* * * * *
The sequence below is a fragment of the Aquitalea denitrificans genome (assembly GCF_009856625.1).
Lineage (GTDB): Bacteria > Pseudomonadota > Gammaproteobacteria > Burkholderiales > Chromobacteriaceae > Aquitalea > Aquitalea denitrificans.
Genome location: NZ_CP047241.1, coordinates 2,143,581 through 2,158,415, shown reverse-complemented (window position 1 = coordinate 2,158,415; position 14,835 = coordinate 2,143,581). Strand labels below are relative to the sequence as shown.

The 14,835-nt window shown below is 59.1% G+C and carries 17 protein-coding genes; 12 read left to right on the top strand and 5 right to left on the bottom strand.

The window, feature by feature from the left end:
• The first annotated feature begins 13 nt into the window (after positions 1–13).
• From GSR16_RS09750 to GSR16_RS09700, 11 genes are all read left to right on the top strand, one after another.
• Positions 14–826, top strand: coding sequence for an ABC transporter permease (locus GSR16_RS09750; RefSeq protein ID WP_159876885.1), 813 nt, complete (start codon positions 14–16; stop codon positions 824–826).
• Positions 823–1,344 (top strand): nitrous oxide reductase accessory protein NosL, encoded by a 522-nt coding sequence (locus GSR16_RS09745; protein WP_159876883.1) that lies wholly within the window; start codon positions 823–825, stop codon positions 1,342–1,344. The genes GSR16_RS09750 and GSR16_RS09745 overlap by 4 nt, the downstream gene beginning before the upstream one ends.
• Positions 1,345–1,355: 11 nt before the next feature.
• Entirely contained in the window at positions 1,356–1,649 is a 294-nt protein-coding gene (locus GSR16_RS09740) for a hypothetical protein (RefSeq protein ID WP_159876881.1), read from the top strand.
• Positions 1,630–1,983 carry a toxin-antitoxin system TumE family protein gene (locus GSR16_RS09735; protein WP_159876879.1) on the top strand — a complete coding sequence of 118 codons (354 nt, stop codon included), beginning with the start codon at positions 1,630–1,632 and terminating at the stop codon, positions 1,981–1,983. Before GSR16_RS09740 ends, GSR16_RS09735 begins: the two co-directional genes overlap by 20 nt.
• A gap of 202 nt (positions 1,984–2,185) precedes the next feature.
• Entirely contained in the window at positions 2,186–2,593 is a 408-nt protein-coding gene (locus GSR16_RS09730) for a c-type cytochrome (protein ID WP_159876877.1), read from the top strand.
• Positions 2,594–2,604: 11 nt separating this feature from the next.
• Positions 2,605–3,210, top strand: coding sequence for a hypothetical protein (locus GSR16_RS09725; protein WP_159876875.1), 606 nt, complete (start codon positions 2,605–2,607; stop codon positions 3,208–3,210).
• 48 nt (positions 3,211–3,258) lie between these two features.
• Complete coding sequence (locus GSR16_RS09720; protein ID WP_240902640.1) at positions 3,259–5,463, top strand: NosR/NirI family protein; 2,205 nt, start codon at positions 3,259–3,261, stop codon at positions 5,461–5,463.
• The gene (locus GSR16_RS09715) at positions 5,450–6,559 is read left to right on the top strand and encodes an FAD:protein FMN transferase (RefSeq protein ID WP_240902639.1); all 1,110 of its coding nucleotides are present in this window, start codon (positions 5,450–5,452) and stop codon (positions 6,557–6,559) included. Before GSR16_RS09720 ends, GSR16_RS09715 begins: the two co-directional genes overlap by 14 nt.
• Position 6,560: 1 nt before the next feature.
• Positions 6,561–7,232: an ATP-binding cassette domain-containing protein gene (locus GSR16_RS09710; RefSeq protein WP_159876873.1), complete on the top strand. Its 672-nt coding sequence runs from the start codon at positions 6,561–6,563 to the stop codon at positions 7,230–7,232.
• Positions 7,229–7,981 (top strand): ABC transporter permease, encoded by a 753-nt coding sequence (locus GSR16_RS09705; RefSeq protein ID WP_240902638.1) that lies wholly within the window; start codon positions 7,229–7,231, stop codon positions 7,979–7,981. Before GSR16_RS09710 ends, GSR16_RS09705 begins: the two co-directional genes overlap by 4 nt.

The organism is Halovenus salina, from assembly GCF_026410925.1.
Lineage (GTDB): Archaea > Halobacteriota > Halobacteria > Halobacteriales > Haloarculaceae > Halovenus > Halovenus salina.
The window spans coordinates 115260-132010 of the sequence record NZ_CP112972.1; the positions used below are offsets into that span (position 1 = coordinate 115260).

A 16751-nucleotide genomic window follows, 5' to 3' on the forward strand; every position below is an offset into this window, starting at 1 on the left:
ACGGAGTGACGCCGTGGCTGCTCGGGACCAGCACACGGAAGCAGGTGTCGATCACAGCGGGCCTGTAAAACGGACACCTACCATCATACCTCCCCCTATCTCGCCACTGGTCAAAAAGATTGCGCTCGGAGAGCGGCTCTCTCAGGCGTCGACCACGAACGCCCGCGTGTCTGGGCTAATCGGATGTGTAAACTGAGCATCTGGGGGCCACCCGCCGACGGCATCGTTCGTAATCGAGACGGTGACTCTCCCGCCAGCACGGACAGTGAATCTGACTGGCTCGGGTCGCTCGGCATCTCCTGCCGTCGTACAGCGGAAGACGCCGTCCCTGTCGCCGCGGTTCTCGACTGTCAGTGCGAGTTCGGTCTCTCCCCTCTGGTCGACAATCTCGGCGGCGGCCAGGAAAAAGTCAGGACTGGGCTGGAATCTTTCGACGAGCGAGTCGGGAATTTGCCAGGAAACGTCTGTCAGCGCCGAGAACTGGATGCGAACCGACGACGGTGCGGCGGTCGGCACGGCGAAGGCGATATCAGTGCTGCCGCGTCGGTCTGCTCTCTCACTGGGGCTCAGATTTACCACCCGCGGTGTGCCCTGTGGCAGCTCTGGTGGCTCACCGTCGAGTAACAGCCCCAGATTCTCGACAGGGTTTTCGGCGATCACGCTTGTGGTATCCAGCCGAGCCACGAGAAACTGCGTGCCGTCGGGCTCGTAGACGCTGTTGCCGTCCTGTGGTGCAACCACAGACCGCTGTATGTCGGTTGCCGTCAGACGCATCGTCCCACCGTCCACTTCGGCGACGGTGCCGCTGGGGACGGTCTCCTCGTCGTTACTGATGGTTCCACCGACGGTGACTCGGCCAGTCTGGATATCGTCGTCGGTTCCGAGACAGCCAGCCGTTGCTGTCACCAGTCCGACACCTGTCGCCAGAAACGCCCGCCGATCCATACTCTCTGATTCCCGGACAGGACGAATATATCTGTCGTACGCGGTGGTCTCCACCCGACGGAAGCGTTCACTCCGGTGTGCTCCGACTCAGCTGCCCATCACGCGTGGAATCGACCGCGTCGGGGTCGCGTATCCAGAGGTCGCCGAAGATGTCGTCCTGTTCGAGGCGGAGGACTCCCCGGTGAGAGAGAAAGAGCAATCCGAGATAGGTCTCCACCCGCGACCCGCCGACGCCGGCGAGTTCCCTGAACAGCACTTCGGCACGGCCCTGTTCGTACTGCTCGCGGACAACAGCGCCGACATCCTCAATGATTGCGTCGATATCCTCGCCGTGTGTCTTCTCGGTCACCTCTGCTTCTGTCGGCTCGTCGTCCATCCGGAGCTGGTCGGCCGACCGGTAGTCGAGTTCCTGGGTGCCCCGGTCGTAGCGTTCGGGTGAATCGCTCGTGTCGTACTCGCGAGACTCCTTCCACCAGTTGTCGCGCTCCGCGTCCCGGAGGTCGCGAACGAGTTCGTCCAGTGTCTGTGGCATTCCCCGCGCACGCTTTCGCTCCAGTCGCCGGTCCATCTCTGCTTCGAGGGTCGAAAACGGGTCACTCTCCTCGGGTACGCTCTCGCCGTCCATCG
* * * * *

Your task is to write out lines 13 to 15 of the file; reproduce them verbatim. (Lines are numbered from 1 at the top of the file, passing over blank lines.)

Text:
• A gap of 202 nt (positions 1,984–2,185) precedes the next feature.
• Entirely contained in the window at positions 2,186–2,593 is a 408-nt protein-coding gene (locus GSR16_RS09730) for a c-type cytochrome (protein ID WP_159876877.1), read from the top strand.
• Positions 2,594–2,604: 11 nt separating this feature from the next.